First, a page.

Announcing earlier in the year that Star Wars Jedi: Fallen Order would be accompanying several other games on Google Stadia – including Fifa and Madden – EA has now given the galactic title a November 24 release date.
The game’s release date debut on the Google subscription service was revealed through a new trailer. The promotional video featured various iconic shots of Respawn Entertainment’s action-adventure, concluding with the game’s Stadia release date. It’s also mentioned in the trailer that players will be able to play instantly, with no downloads or updates required upon its initial launch. The trailer also touted the subscription service’s benefits of playing “across screens”, which is something that Microsoft is building up to with its Xbox Game Pass app xCloud.
Related: Gordy Haab And Stephen Barton Expanded Star Wars’ Musical Universe In Fallen Order
Despite its mediocre reviews, Respawn’s anticipated Star Wars entry has gained over 10 million players since its launch in November 2019. Back on the iconic day of May 4, the game received a free update which included a New Game Plus component, new cosmetic items, and combat challenges with meditation training. There have also been rumors of more content arriving in the future, if EA continues its every-six-month pattern.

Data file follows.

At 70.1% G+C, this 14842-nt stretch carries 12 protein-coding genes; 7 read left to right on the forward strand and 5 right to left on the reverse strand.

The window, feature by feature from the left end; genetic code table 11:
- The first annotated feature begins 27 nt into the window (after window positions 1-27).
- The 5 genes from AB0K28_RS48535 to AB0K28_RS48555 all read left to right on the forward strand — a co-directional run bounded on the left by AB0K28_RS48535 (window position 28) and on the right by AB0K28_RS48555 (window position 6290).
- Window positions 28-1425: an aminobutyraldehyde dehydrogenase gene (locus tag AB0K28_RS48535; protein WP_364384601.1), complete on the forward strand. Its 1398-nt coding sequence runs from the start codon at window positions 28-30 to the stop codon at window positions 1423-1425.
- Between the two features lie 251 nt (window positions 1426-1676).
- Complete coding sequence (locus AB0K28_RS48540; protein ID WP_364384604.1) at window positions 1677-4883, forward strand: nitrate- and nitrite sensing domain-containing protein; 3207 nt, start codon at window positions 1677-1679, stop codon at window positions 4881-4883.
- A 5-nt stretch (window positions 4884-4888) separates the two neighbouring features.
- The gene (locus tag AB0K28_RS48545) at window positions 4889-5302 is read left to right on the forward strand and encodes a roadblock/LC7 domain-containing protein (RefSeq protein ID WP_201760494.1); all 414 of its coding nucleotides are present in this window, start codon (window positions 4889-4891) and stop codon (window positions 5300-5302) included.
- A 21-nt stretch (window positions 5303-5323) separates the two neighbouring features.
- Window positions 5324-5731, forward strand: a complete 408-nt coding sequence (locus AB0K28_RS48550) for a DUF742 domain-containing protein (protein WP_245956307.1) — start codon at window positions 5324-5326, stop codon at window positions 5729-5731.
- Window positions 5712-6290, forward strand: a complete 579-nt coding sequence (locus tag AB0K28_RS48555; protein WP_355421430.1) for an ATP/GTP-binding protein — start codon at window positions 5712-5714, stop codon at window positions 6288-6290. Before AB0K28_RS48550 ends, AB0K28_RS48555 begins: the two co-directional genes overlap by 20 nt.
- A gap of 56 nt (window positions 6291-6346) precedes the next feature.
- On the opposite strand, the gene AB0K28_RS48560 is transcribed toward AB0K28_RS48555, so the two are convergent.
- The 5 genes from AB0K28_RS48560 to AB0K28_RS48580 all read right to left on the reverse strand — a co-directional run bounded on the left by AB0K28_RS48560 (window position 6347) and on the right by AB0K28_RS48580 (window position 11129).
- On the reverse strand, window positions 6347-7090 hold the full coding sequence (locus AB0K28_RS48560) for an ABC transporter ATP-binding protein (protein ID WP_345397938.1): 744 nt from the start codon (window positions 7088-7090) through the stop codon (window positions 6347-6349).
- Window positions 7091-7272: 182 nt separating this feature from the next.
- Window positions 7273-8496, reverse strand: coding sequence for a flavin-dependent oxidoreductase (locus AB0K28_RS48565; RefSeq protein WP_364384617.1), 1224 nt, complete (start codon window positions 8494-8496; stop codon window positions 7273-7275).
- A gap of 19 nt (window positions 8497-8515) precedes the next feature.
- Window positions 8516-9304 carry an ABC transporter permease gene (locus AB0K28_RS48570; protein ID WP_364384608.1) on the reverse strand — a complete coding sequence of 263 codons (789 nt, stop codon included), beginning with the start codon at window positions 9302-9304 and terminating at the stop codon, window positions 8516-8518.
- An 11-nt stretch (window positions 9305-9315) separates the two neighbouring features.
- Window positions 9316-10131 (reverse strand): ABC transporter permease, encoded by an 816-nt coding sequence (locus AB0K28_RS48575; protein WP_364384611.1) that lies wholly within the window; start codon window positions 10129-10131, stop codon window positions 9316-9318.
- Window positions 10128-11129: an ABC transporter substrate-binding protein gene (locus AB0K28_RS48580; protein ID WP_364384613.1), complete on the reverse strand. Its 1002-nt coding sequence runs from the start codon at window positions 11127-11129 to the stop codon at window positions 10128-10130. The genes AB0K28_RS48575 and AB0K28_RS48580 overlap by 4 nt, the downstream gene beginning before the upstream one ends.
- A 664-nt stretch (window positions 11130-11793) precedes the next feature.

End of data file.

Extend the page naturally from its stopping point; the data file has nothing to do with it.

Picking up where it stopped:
Jedi: Fallen Order’s protagonist, Cal Kestis – motion-captured by Gotham actor Cameron Monaghan – was labelled as a boring lead for the title, and fans quickly voiced who they wanted as the sequel’s protagonist. The former apprentice of Darth Vader himself, Ahsoka Tano, became the fan-favorite choice for the sequel, following her debut in The Clone Wars. There have been no whispers of the sequel’s development just yet, but Star Wars aficionados are quite happily replaying Jedi: Fallen Order, as well as EA’s current Star Wars installment Star Wars: Squadrons.
More: You Can Buy Cal Kestis’ Lightsaber At Star Wars: Galaxy’s Edge Next Year
- Game News
- Star Wars: Jedi Fallen Order
Jo recently got served a nostalgia trip playing Sony’s Spider-Man, as it brought back the exhilarating feeling of web-slinging from the PS2 days. While the giddiness of gaming still remains, Jo has put the adult brain to good use by spending the last few years dissecting the games industry and marveling at its insides.
Source: Read Full Article